Sunday, February 1, 2009

Do you know what a tchotchke is? I didn't until just a few years ago when it was explained to me by my uncle's partner, who is a regular at tag sales and consignment shops. The word comes from the Yiddish word tshatshke (pronounced "chots-key") which is of Slavic origin, and means trinket. The word has become part of our popular vernacular when discussing home accessories and I now find myself regularly using the term, usually in a positive way, each time I see some little item that reeks of character and personality.

I'm sure many of you have tchotchkes around your house: those little trinkets or knick-knacks or collected items that sit on a display shelf serving absolutely no purpose whatsoever. (I know one of the regular readers here has a collection of Strawberry Shortcake merchandise on display in his bedroom, which is divine!)

The beautiful thing about them is that they are, by virtue of classification, worth very little. One would never call a priceless, antique Wedgwood vase, for example, a tchotchke. It's a collectible. A blue ceramic kitchen witch perched over the stove, however, is definitely tchotchke material.

I, too, have fallen into the tchotchke trap. I have a few knick-kacks around the apartment that I can't seem to part with, most of them quite attractive but some of them downright ugly. In light of recent discussions about impersonal environments, I thought I'd showcase some of the tchotckes I've encountered in the last few weeks - here at home and at the homes of others.
In my bedroom, on my dresser, I have a pair of Korean "love ducks" that were given to my partner and I as a gift from a friend who is currently working in South Korea. They're made of wood and symbolize the couple's mood; when they are facing each other, the couple is happy; if they're turned back to back, there is trouble in paradise. The one with the red twine around its beak is meant to symbolize the one who is most opinionated. The twine is meant to represent the willpower to avoid an argument. On a small tray on a shelf in my living room, next to a potted cyclamen, sit two handmade wood carvings. The gazelle was a birthday gift from my uncle and the little toadstool was made by a man we met when we went to Scotland a few years ago.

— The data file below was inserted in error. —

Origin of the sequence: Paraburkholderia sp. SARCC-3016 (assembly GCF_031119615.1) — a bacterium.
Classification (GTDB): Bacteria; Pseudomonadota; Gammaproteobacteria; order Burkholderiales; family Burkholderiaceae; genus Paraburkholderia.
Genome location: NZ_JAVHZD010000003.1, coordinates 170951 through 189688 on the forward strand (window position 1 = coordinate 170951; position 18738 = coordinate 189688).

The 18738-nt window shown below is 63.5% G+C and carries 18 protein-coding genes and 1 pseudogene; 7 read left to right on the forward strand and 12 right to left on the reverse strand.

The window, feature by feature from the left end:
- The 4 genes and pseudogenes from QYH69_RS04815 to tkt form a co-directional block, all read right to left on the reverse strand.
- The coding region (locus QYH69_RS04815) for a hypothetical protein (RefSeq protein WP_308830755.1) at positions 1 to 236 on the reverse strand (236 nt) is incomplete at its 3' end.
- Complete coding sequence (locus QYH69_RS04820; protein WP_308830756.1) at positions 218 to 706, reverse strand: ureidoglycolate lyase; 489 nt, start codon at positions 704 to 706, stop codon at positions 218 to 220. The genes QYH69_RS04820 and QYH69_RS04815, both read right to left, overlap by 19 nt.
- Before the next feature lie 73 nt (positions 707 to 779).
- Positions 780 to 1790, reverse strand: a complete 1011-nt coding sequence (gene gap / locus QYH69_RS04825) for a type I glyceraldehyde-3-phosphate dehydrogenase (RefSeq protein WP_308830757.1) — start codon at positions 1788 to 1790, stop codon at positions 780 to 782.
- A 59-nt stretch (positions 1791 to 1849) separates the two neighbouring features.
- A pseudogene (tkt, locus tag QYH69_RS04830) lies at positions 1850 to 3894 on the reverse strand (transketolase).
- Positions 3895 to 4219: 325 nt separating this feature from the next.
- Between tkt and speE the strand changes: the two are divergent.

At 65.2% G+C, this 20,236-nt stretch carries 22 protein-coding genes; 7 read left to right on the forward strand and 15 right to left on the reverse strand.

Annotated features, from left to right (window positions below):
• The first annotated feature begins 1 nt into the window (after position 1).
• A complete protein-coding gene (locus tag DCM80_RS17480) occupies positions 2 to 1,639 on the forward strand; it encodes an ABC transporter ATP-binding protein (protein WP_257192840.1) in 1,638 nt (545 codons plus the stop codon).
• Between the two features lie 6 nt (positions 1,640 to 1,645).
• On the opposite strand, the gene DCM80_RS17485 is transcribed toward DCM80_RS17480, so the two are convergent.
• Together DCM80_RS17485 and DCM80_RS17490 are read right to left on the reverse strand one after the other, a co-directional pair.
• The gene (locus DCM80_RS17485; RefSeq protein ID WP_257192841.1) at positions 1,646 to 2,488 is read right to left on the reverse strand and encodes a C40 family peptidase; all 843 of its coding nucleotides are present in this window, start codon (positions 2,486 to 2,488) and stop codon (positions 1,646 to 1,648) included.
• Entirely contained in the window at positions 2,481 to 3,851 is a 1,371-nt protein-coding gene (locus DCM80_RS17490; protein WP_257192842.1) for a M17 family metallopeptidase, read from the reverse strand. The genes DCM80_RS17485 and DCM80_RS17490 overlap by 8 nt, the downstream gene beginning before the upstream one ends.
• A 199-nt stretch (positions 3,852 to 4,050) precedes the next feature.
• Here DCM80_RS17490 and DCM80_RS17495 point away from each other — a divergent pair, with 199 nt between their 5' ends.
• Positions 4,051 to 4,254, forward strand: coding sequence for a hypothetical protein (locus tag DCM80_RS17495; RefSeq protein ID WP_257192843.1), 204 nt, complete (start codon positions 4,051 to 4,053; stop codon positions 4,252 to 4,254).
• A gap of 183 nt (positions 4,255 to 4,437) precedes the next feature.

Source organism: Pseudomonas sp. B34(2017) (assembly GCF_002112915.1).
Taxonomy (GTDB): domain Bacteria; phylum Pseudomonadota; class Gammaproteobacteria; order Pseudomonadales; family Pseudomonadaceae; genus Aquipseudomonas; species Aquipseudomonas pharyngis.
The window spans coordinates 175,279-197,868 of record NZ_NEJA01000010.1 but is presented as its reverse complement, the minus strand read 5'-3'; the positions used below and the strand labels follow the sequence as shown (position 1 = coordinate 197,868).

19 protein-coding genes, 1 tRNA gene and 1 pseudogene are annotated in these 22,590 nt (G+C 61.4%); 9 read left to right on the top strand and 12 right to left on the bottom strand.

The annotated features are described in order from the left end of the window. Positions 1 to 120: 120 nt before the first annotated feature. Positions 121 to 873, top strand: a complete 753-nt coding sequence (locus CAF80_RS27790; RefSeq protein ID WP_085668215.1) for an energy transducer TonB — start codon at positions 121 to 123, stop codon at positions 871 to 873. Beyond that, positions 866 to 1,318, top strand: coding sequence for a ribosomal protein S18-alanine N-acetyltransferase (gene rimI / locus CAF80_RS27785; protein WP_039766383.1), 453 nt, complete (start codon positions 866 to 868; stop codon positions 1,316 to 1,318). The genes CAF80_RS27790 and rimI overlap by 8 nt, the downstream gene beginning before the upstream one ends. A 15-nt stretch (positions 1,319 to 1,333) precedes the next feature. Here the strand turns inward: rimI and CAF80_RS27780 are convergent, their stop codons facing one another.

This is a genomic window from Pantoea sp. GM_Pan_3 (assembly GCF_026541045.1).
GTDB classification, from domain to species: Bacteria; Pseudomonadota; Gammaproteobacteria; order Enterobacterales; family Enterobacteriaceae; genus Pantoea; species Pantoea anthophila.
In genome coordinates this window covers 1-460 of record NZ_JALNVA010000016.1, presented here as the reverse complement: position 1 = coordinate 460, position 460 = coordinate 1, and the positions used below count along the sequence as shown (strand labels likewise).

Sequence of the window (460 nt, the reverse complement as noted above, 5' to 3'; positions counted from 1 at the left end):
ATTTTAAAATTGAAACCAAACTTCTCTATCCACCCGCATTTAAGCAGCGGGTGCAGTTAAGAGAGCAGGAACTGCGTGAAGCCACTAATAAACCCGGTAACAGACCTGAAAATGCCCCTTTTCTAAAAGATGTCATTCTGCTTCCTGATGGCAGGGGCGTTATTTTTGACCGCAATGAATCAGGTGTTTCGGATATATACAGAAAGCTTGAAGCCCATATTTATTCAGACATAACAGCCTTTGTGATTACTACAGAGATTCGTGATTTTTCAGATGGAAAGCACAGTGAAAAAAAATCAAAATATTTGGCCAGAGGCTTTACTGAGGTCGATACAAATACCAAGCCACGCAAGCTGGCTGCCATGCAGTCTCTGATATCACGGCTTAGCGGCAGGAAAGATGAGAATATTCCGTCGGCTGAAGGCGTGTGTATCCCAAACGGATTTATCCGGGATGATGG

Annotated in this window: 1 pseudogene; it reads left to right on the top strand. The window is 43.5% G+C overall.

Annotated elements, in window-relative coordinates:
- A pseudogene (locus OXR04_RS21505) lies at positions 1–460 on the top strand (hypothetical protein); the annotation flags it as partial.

This is a 13-inch tall resin model of the alien queen creature from the film "Aliens" which I think is the best sci-fi film ever made. (I'm showing my geeky side now!) Only 3000 of these statues were made. Grotesquely tacky and ugly, it still managed to melt my heart. I have her on a shelf in my kitchen now: an extraterrestrial kitchen witch, keeping watch over my kingdom.
My cousin Rachelle has this rather large statue of an Indonesian deity in her living room sitting on a Chinese dresser. The morning light caught his serenity and I snapped his restful portrait here.

Well, Hello Kitty! My friend Christine in Toronto has a mild obsession with the Hello Kitty stuff. She ordered this rare toaster from Japan on eBay a few years ago and has loved it ever since.Also on her kitchen counter: a useless but pretty tea tin and a store-bought starfish.

I would love to hear about your tchotchkes, so please leave a comment if you'd care to share. Send me photos if you like, too!

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